by Carol Sunday, originally posted to her blog, Sunday Knits.

tutorial photographs by Robert Sunday

I've always liked the look of crocheted trim and buttons on a sweater — traditional in a very charming sort of way, so it seemed like a pretty way to finish off my Kelmscott sweater.


Crocheted edges also add some firmness to an edge and help keep it from stretching out.

I'm no expert when it comes to crochet, but that doesn't keep me from adding a little, because it's not all that difficult. For the rest of you non-crocheters, here's a little tutorial.


For a slip stitch (sl st) edge, start with a slip knot and place on hook. Insert hook into a knitted stitch at the bottom of the right front edge.

slst_trim2  slst_trim3

I'm not sure if it's standard to insert into a whole stitch or into just the outside leg of a stitch, but I get the nicest looking edge by going into just one leg. One row will have a long easy leg; the next will have a short bundled — and not so easy — leg.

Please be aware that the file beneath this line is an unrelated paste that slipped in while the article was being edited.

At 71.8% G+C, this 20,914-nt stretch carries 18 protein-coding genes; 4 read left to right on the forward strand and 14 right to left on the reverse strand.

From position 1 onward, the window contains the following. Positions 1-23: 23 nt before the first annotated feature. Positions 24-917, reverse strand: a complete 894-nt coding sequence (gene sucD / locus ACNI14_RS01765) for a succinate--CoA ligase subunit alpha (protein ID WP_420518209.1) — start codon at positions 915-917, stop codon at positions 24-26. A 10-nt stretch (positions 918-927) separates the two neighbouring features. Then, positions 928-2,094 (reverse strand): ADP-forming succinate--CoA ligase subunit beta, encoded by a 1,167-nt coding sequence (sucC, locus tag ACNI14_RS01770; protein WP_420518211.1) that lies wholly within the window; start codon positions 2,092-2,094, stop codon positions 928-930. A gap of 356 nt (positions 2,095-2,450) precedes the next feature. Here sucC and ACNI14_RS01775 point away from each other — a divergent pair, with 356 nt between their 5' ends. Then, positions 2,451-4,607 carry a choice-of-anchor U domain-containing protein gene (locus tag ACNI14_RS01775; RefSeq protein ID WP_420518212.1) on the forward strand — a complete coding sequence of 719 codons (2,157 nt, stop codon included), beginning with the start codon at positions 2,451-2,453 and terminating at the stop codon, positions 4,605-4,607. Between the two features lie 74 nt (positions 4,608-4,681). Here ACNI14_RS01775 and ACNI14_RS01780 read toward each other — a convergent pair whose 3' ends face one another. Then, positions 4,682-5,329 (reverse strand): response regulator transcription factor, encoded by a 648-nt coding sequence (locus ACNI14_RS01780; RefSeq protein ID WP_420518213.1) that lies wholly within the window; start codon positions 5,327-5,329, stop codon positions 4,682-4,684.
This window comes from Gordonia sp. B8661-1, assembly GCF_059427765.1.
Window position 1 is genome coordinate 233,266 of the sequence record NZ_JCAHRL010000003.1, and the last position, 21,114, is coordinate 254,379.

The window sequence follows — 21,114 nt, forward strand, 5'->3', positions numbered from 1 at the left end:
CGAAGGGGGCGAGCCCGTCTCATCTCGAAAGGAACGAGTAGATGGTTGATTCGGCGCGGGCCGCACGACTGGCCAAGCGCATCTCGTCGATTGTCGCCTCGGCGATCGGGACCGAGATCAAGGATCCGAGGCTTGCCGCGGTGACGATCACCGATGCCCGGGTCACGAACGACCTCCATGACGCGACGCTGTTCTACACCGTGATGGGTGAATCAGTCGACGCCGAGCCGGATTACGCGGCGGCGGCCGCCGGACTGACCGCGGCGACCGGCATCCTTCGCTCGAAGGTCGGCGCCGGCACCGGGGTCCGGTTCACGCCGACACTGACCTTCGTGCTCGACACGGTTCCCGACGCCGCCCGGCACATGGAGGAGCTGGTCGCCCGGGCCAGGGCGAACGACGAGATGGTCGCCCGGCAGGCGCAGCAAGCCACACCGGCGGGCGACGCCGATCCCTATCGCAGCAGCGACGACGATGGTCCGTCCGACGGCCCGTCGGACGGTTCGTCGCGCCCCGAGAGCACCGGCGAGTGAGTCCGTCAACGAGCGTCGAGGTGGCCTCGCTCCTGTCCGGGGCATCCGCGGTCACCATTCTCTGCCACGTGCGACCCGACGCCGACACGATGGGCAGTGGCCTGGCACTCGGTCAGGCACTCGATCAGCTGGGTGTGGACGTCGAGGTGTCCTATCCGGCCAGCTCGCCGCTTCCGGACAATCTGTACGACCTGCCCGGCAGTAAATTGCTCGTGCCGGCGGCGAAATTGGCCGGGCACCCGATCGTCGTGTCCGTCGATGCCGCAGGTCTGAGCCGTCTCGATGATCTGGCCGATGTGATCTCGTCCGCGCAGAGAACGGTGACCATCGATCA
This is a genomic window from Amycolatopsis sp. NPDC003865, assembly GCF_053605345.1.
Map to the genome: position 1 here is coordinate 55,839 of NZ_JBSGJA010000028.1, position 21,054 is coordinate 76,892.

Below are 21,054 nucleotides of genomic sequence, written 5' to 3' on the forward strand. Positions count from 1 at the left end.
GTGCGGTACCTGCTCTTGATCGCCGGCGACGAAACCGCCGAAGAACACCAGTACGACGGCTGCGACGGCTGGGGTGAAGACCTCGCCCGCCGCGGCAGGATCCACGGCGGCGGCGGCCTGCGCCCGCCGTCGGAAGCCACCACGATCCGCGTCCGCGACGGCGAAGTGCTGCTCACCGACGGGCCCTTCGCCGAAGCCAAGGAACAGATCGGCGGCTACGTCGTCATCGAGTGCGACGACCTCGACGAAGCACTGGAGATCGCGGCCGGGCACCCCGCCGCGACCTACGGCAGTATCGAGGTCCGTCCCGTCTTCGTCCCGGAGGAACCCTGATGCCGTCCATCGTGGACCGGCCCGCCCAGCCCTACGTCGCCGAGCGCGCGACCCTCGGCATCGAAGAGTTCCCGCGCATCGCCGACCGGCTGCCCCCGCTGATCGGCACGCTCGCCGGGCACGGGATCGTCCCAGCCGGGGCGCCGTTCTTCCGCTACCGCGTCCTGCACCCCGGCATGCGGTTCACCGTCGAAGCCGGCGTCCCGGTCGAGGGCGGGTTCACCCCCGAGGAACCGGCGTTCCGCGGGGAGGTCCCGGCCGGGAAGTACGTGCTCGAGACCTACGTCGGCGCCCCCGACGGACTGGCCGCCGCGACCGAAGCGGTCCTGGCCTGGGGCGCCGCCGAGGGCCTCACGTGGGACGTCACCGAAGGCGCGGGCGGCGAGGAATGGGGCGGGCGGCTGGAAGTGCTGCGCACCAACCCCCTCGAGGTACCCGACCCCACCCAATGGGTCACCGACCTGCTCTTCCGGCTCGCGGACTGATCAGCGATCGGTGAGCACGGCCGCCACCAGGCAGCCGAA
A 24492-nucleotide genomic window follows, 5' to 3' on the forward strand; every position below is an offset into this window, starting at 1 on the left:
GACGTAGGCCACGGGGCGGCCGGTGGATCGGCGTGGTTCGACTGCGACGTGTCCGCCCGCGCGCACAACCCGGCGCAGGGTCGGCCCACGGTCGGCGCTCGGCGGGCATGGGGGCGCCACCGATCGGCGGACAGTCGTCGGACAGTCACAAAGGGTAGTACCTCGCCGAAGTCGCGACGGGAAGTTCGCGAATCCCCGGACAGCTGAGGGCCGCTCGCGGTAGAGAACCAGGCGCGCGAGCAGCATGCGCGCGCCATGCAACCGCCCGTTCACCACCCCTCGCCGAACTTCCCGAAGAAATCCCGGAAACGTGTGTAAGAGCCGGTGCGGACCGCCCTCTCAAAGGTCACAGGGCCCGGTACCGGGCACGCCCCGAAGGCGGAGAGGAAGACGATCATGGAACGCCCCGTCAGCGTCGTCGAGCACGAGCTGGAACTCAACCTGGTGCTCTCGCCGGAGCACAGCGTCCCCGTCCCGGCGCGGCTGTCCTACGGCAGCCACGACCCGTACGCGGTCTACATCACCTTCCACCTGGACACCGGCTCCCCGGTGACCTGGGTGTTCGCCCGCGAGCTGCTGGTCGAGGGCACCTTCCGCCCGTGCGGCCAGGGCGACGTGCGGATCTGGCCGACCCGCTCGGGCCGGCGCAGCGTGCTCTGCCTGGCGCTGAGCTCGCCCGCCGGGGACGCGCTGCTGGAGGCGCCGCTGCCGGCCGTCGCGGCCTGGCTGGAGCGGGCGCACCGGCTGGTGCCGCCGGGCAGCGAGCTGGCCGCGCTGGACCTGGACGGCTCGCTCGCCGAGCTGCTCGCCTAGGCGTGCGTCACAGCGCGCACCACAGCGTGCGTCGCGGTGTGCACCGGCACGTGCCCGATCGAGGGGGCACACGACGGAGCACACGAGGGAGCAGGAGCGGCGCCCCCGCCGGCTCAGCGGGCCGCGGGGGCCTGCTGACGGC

slst_yo  draw_through

As with knitting, a crochet stitch can be made by throwing or picking. Picking may be more efficient, but I'm a thrower. Wrap the yarn in front of the hook, pull the loop down through the knitted stitch then through the stitch on the hook.

For this sweater, I used a hook that's small for this weight of yarn, which makes it slow going, but does tighten up the edge nicely.

btnhole1  btnhole2

At the buttonhole marker, end the stretch of slip stitches with a short leg — it's firmer; make a chain as follows: yo, hook the yarn, drawing it through the loop; repeat 7 times.

buttonloop1  buttonloop2

Reinsert into the next short leg, and resume slip stitch.

Stay tuned for how to make the lovely crochet buttons.